Senior people need to understand technology

 Nick Funnell photo
Nick Funnell VP Engineering
5min read

It's a truism that the hardest job in engineering is that of 'Tech Lead'. You're the person who's not only writing code, but simultaneously leading a small group of other engineers and spending large amounts of time talking to stakeholders and the Product Manager (or, ten years ago, *Project* Manager).

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People who enjoy writing code don't, typically, enjoy spending time in meetings. In a small tech-focused company, you likely stand a better chance of keeping your hands on the keyboard. However, if you're in a large organisation, you'll eventually find yourself in a quandary. Your team is only a small part of the machine, and taking promotion means you're going to be spending most of your time talking to other parts of the organisation. Your main job becomes enabling your team and creating space for them to be productive. In practice, this mainly translates to ensuring everyone knows how valuable your team is, whilst managing a deluge of requirements coming in from multiple stakeholders. There won't be much time for coding.

Congratulations: you're an engineering manager in a big bank.

You're still an engineer, of course. You think you can still write code. Then again, officially I never retired from rugby, but I haven't played for a long time. In enterprise-land, your primary job is making things happen in a large (and usually byzantine) organisation. It takes considerable time, effort, and not a little luck to enact change in this environment. And the environment, the org chart, and the architecture is so complex that it's rare indeed that the efforts of one small team are directly connected to the customer, and thus to the company's 'bottom line'. If you're a Quantitative Developer on a Trading desk, maybe you can connect your pricing models and algorithms straight to profit. Otherwise, well, it's complicated.

So if you can't directly connect what you do to your company's profit, how do you really know what you should be doing, and how do you make decisions? You have objectives, set by your manager. And your manager's boss will set their objectives in turn, and so on, presumably all the way to the top. It could be KPIs, KRAs, or OKRs (which are all the rage these days). Either way, you're a long way from the top, and increasingly a long way from the coalface (or, if you will, the code base). Across your organisation, you'll have hundreds of peers, all with their own teams to protect, and their own interpretations of their objectives.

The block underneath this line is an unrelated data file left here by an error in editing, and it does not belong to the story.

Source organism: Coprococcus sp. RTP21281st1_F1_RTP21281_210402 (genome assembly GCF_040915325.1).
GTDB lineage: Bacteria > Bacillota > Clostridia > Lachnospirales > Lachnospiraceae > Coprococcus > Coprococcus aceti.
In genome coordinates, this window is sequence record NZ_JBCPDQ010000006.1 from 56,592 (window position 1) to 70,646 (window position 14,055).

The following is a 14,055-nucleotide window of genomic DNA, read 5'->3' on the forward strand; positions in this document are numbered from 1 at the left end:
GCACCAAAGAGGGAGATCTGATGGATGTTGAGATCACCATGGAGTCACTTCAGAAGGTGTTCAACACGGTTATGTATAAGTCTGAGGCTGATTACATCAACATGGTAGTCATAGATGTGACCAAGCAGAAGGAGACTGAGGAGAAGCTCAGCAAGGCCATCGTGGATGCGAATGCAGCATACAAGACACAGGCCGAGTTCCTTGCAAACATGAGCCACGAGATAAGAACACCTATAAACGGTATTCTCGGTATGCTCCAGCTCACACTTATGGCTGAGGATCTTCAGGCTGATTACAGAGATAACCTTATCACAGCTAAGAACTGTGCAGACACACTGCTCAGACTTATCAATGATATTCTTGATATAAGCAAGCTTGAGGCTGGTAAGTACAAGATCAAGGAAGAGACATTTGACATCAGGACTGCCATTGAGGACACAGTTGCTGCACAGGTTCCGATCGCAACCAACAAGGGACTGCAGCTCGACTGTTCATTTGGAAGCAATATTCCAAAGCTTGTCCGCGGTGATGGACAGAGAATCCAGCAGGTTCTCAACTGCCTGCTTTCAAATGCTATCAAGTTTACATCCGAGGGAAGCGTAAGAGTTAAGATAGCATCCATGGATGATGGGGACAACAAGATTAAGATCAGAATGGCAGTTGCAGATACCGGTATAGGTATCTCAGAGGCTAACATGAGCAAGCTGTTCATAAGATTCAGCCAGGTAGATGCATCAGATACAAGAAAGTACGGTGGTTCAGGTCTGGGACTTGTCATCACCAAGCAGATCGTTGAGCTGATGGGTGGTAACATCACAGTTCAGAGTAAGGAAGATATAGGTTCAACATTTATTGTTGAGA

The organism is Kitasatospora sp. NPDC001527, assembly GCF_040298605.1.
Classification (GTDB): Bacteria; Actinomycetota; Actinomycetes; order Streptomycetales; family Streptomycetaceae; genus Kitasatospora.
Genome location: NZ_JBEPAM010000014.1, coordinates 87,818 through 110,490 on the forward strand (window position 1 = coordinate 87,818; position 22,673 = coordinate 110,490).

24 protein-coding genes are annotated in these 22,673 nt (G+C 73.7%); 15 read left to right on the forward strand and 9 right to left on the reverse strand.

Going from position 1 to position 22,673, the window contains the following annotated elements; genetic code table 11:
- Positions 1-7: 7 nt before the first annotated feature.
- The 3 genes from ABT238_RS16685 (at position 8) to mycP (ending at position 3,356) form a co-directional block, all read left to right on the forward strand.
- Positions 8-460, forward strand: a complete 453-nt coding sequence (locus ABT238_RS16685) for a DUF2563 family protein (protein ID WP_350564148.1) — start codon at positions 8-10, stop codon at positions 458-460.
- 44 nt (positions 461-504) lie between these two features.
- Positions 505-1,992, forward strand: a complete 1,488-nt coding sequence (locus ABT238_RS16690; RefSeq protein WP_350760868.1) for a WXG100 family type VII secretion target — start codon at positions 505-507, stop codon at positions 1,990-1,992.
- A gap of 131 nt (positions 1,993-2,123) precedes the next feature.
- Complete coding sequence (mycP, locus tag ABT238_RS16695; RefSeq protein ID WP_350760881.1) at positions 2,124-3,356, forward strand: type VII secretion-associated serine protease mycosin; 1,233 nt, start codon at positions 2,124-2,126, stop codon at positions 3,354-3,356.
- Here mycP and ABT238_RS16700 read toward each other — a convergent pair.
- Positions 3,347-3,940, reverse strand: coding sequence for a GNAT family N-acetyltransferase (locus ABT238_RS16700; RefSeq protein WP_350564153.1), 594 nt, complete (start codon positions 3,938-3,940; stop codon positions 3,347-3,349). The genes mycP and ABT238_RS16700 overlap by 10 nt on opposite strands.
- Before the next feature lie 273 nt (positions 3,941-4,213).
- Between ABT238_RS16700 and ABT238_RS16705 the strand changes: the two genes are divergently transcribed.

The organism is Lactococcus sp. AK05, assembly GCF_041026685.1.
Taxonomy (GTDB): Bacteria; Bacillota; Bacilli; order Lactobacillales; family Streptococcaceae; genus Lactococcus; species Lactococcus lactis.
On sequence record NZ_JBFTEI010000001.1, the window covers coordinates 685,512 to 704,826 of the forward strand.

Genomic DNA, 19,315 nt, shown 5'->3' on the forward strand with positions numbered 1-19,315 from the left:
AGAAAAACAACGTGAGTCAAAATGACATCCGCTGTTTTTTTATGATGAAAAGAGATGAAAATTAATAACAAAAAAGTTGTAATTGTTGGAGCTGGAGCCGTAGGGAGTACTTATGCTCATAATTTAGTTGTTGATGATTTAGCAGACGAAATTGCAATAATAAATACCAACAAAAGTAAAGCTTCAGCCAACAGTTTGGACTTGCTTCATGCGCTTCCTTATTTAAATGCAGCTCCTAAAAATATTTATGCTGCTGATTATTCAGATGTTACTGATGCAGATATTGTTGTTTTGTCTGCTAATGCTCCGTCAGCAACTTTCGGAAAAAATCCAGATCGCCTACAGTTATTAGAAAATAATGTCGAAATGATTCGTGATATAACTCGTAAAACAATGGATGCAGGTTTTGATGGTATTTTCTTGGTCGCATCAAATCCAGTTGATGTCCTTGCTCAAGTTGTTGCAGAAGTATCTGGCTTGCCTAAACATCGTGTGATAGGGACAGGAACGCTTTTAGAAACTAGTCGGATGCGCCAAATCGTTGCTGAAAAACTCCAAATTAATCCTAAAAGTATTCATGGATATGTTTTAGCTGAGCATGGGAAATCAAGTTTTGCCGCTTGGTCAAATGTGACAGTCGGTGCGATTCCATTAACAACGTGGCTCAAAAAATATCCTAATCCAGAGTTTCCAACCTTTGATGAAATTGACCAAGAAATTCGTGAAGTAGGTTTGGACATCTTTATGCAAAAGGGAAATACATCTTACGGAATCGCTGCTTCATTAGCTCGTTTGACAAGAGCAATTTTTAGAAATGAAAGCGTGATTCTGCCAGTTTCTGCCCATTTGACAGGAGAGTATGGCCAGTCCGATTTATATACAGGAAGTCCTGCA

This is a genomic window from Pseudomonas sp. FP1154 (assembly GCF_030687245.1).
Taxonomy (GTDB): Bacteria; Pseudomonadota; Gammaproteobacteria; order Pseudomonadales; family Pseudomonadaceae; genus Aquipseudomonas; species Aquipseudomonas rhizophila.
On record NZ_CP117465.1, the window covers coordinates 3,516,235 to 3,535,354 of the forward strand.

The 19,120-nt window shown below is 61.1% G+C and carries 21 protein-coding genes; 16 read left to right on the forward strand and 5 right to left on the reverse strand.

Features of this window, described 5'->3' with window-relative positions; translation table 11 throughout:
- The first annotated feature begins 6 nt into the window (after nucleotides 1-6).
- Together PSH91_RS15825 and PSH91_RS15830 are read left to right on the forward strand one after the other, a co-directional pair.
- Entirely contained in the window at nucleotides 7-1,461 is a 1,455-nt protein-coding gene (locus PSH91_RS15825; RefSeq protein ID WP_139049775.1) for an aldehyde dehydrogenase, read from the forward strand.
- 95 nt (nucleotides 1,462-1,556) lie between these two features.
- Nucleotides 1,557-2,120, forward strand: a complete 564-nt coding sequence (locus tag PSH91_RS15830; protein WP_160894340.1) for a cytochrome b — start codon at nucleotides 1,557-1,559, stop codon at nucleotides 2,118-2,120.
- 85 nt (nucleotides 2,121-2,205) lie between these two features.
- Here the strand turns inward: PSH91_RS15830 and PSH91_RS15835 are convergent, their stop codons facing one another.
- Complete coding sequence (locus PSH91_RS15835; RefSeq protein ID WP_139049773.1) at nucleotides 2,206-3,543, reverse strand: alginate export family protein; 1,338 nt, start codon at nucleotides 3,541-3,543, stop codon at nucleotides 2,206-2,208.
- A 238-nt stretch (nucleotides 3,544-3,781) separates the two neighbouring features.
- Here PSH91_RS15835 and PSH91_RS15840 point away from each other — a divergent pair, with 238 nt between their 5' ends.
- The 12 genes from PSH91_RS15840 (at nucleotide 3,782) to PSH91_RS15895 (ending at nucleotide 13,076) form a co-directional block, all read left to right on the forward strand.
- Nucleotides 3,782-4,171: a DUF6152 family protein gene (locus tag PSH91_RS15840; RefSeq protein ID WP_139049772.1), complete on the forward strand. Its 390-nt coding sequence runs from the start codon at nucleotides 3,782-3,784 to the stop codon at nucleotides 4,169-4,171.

If you're making any technical decisions, particularly about integrations for systems you own, please, please involve the people who are going to be doing the work.

My unfiltered opinion

So, if you find yourself in a management role in technology in a bank, can I ask a favour of you? If you're making any technical decisions, particularly about integrations for systems you own, please, please involve the people who are going to be doing the work.

I've spent the majority of my career building software in banks, and I have lost count of the number of times technology choices have been foisted upon us 'from above'. Often, we're told that we need to use internal systems, internal platforms and services run by teams in other parts of the bank, and it makes sense, on the surface. If you need Capability A, and there's a team in the bank that provides Capability A, you'd use it, wouldn't you? The problem is that the Manager of Capability A doesn't write much code these days either, but is highly motivated to make sure that their system is used. So they'll genuinely believe that their system does everything you need it to (and more), and you'll be highly-motivated to take them at their word. Plus, of course, you'll have a tonne of political and management pressure on you.

To possess technical knowledge at a managerial level is so unusual as to be noteworthy.

So a roomful - sorry, zoom-full, of managers and stakeholders makes the decision to use the internal team’s version of Capability A, and some time later it's presented to the engineering team. The problems start sometime down the line when your engineers start trying to do the work: when they point out that it doesn't have a RESTful API (not even HTTP), or that it's down for 'routine maintenance' every night, and that it can only accept five requests per second. They will probably ask you who made the decision to use this system, and you'll likely tell them you had no choice (or, rather, that 'there was no choice', distancing yourself further). Too late now, though, and so commences a testy relationship where the other team argues your requirements are wrong whilst begrudgingly trying to make it work, while your engineers constantly argue for simply writing it themselves from scratch ("I could do it in a week, boss!").

All of this could be avoided if you either a) know the detail or b) bring someone from your team along to the discussion who does. To possess technical knowledge at a managerial level is so unusual as to be noteworthy. I once heard of a senior manager who was known to 'scare' Managing Directors, simply by virtue of the fact that she knew what she was talking about. Because, you see, you simply have to speak with credibility at a management level, because the people you're talking to don't know the details either.

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